623 – BREAK Idioms and Phrasal Verbs

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Did you know that you can break the news, break the bank, or break your neck to do something? You can break down some numbers, get a good break or a bad break, and even break for lunch. Let’s study together.

Here are the example sentences from this episode. To get the details of this English lesson, you need to listen to the podcast or join my Podcast Learner’s Group for the transcript, live group lessons, and more.

  • I’m sorry to break the news, but it’s raining and we’re going to have to cancel the picnic.
  • I hate to break the news to you, but I think somebody just hit your new car.
  • Are you going to break the news to your son that his pet goldfish died?
  • It’s raining outside? Give me a break! It was sunny all morning and we’ve been planning this picnic for a few weeks.
  • Gasoline is five dollars a gallon? Oh, give me a break!
  • Oh, give me a break! I worked overtime every day this week. I am not working overtime again on Friday.
  • Nick said that he broke the bank on his trip to Las Vegas.
  • I’m thinking about buying a new car and I’d like to buy a Tesla but that would totally break the bank.
  • Eating out every night in New York City is a great way to break the bank.
  • Tommy is so selfish. I broke my neck to get him tickets to that concert and then he decided not to go!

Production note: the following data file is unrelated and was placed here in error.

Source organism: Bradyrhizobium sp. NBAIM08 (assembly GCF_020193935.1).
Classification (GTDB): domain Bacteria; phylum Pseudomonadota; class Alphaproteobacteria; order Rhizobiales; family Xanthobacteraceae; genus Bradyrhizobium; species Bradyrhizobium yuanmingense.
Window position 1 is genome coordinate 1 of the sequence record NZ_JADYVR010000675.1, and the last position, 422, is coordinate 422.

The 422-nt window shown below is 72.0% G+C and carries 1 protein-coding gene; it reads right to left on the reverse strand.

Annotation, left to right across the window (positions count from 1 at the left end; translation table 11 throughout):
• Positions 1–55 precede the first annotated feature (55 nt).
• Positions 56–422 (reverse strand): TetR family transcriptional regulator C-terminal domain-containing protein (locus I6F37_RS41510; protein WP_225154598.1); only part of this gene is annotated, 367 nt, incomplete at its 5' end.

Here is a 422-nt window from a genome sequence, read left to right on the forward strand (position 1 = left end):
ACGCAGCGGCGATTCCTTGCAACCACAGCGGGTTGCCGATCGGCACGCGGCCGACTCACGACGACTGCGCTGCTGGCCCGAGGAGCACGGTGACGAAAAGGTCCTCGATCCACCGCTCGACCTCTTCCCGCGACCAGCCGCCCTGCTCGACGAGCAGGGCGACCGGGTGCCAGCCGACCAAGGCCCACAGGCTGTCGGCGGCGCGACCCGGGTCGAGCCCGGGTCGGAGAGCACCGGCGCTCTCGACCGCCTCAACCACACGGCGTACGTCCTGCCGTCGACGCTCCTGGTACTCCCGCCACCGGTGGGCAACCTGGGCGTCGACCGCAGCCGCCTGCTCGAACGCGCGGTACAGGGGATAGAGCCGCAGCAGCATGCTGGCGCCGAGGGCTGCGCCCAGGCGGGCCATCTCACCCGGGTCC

• In the office, I broke my back to finish that report, so I can’t believe that the boss wants me to do it over again.
  • I’ve decided to quit my job. I’m not gonna break my neck for this boss anymore.
  • Hey did you hear about Johnny? His wife left him after he lost his job. What a tough break.
  • I’m glad I went to that business conference. That was such a lucky break meeting that customer who placed a huge order.
  • I can’t believe that the company offered me a job just because they saw my presentation. What a good break that was!
  • The accountant asked me to break down all of the different sales from the last two years.
  • I think we’re going to need to spend the whole afternoon in order to break down these figures.
  • I broke down all of the data and put a summary in this report.
  • This has been a productive meeting so far. Why don’t we break for coffee and then come back in about 15 or 20 minutes.
  • Hey let’s break for I’m getting hungry.
  • I think I’m going to break for a nap. I’m really tired.

If you know anyone who might be interested in this English language point, why not help them out! Just share this lesson with them. Thanks for studying today!

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